MLB Fantasy Baseball 2011 Injury Primer: Understanding Common Injuries, Strains

Elliott SaltaresContributor IMarch 16, 2011

We hear the word "strain" an awful lot during the season, don't we?

Albert Pujols has strained his obliques or Derek Jeter his hamstring. But what does it mean? How do strains affect my lineup?

In regards to hitter injuries, due to their unpredictable nature and their tendency to run the full spectrum, anything is possible. On a positive note, there are always some constants that appear every season. Whether at the plate or in the field, sliding into second or simply rounding it, some player somewhere will get hurt and strain something.

One of the easiest ways to strain a muscle is to place a sudden demand on it when is not properly warmed up. In hitters, the most common strained muscles tend to be in the legs, usually the hamstrings or quadriceps. These large muscles, on the back of the thigh and front of thigh respectively, generate the power used when running. Also in play are the calf muscles, who with all three in concert, work to do everything. When you consider all the starting and stopping, the bursts of speed and sudden jerks, they are taxed enormously,

In combination with the legs, at the plate hitters may also strain are their obliques. These muscles assist in rotating a hitter's core and are most at risk during power swings.

When something is diagnosed as a strain, it is assigned a grade level based on the trauma level and the extent of injury.

Mild strains are categorized as Grade I. They suggest that there is either minimal damage to the muscle fibers or none at all. However, they concede that microtrauma has occurred and as a result, inflammation and/or pain is possible. The injured athlete may have tightness in the muscle and will probably be able to walk normally, but they will be aware of some discomfort. The player may miss no time on the field, but at most no more than a couple of weeks.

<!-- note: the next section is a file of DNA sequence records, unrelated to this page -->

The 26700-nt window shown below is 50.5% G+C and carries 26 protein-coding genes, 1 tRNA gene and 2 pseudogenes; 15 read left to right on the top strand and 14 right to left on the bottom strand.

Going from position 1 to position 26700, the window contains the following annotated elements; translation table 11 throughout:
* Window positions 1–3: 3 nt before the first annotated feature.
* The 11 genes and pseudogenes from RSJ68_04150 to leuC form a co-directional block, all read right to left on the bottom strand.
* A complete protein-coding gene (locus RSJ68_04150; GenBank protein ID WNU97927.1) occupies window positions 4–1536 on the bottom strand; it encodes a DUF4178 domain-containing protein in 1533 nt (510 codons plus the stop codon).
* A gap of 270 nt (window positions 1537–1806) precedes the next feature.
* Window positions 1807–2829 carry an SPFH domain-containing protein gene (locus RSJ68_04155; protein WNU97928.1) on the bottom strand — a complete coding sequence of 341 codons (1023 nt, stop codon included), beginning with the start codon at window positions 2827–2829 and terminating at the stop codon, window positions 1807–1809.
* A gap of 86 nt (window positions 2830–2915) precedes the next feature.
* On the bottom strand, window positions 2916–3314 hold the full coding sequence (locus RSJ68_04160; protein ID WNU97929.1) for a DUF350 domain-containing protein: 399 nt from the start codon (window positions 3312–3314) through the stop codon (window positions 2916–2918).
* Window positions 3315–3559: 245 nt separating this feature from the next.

Grade II is a moderate strain. There is definitive damage to the muscle itself and applied pressure increases pain. Inflammation is highly likely but not always visually noticeable. The players gait is usually affected and a limp, however slight, may even be present. This particular type of strain very problematic as from start to finish, it has the widest possible range of time lost.  

A Grade III strain is severe. Walking is affected drastically and use of walking aids, such as crutches may be needed. Usually a complete tear of the muscle has occurred. Even if a few fibers remain intact, the muscle has been compromised. In the majority of cases, this type of injury will require surgery to repair.

There are a multiple theories for the reasons as why strains actually occur and several variables come into play. Conditioning appears to be one factor in maintaining better overall health. The usual course of treatment consists of rest, the key being time to allow proper healing.

The majority of the time, teams rarely divulge the extent of an athlete's muscle injury. Interestingly enough, with the exception of complete tears, they usually can't precisely determine the cause either.

So pay close attention to the words you hear used when announcers or sports reporters describe a player's injury. No doubt there will be key words used that will give you a head start on understanding what is really going on.  



Elliott Saltares is a sports pundit, fan, and contributing writer for Bleacher Report. You can follow him on twitter @elliottsaltares.